Locals maintain that the oldest paintings were made by Creation Ancestors known as Mimi, while the later ones were painted by the local Bininj people. Some of these Mimi paintings were in the most out-of-reach places, underneath steep overhanging rock thirty metres up, and to this day experts can’t work out how they were put there.
We of the Never Never
After checking out the rock art galleries we climbed up an outcrop for our own Mufasa moment. We surveyed the Nadab floodplains, trying to imagine what the vast expanse of land must look like in the wet season as the crocodiles and waterbirds creep in. Our guide related a funny but pertinent story about the filming of Crocodile Dundee. In the original script for the scene that was shot here, Paul Hogan takes in the panoramic view and pronounces ‘This is my country’. One of the indigenous runners then yelled out ‘No it’s not!’ This resulted in the script change to the now famous line ‘That’s Never-Never Country.’
Heading south from the small township of Jabiru, we hit up the Visitors Centre to get some relief from the midday heat. It was one of the best visitor centres we had seen on our Australian road trip, hosting a detailed exhibition explaining the culture and history of the area, including a spinning wheel that explained the moiety or ‘skin’ system of the Northern Territory tribes (minds blown) as well a mini-cinema and extensive range of dorky crocodile skin hats. Gaz couldn’t resist.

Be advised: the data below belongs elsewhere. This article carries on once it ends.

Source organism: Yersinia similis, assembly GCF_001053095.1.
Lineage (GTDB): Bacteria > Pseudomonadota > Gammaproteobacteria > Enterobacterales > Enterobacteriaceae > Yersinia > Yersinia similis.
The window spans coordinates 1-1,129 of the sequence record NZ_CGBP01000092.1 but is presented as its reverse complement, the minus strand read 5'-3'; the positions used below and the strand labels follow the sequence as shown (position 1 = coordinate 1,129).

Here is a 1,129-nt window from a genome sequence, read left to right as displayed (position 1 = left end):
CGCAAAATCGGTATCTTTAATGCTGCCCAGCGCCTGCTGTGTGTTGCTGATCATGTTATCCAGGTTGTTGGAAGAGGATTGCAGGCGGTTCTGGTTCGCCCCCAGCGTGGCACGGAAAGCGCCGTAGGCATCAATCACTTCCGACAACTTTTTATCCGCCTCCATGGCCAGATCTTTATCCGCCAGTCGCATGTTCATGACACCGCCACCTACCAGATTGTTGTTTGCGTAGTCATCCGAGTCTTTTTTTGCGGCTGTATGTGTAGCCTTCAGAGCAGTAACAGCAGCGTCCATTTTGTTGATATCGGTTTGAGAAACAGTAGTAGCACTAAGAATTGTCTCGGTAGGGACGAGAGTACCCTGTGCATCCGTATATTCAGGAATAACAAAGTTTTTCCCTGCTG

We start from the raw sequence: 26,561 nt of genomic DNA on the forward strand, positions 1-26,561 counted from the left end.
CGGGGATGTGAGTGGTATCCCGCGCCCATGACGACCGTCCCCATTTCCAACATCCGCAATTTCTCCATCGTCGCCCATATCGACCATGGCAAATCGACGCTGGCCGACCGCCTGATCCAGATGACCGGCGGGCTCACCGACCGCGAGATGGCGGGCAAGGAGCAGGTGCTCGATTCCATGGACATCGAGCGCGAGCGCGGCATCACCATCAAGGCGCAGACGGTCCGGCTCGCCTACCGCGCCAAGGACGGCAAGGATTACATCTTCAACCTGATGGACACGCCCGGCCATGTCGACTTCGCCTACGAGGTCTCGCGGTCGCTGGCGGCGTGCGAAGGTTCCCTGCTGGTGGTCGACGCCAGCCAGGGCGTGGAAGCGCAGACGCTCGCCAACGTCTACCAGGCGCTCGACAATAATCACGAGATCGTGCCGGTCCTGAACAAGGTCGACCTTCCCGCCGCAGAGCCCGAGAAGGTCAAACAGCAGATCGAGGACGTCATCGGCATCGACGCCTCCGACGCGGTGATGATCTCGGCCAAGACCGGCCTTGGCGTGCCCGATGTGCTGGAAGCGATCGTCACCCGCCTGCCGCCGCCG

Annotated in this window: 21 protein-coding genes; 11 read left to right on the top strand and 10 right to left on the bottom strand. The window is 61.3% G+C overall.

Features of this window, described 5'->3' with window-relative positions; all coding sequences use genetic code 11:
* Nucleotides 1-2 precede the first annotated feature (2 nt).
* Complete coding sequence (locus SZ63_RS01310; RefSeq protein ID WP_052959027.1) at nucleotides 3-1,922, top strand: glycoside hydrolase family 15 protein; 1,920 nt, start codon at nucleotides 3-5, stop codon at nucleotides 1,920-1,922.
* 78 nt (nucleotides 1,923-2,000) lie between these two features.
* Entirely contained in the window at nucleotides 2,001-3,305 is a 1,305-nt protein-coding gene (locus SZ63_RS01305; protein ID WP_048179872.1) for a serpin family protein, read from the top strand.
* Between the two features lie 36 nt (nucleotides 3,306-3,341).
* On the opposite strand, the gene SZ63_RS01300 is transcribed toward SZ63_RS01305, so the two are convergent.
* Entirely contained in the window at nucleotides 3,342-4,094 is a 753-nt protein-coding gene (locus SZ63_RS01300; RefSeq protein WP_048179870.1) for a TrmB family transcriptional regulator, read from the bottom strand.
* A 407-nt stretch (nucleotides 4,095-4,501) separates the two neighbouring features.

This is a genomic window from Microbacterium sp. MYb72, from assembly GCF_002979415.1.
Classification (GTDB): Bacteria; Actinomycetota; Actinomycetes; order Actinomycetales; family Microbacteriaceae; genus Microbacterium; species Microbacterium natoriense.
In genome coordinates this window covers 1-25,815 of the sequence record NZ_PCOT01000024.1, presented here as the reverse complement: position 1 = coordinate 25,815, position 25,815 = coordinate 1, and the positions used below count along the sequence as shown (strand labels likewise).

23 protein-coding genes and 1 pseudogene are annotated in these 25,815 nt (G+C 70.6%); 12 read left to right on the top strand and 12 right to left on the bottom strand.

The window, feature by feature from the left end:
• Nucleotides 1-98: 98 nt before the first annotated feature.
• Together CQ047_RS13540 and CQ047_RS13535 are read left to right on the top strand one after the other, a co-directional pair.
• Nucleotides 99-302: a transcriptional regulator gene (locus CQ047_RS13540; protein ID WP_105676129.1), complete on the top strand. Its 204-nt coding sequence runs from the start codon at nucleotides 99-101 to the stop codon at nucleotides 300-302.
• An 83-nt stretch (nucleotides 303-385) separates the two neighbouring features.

At Nourlangie, home of Lightning Dreaming, we were treated to more views and amazing indigenous rock art.
Too hot for crocs
Throughout the Northern Territory, at almost every swimming hole, we’d seen Crocodile Safety signs, advising us to swim at our own risk. Unfortunately, it was so bloody hot that we couldn’t resist swimming at the gorge pools at Kakadu and Edith Falls near Katherine. One of the most picturesque (and safest) was the series of secret rockpools hidden at the top of Waterfall Creek near Gunlom in the Mary River Region. The natural infinity pool looking over the southern part of the park was definitely worth the hour off-road drive and 2km steep climb.
Crocodiles aside, the most dangerous part of our Top End trip turned out to be a simple hike through Katherine Gorge. Short on water, and walking in 34-degree heat, we struggled to complete the 8km scramble.
The views for Gorges 1,2 and 3 were spectacular, but as we looked down we saw several people exploring in canoes and decided that looked like a much better option for our next NT visit.
Lows: Deathly hallows – drinking hot, bug-filled water from a tank in the middle of the bush and burping up the chlorine
Highs: Joie de vivre – enjoying a rain dance in a 3 am downpour after days of suffocating heat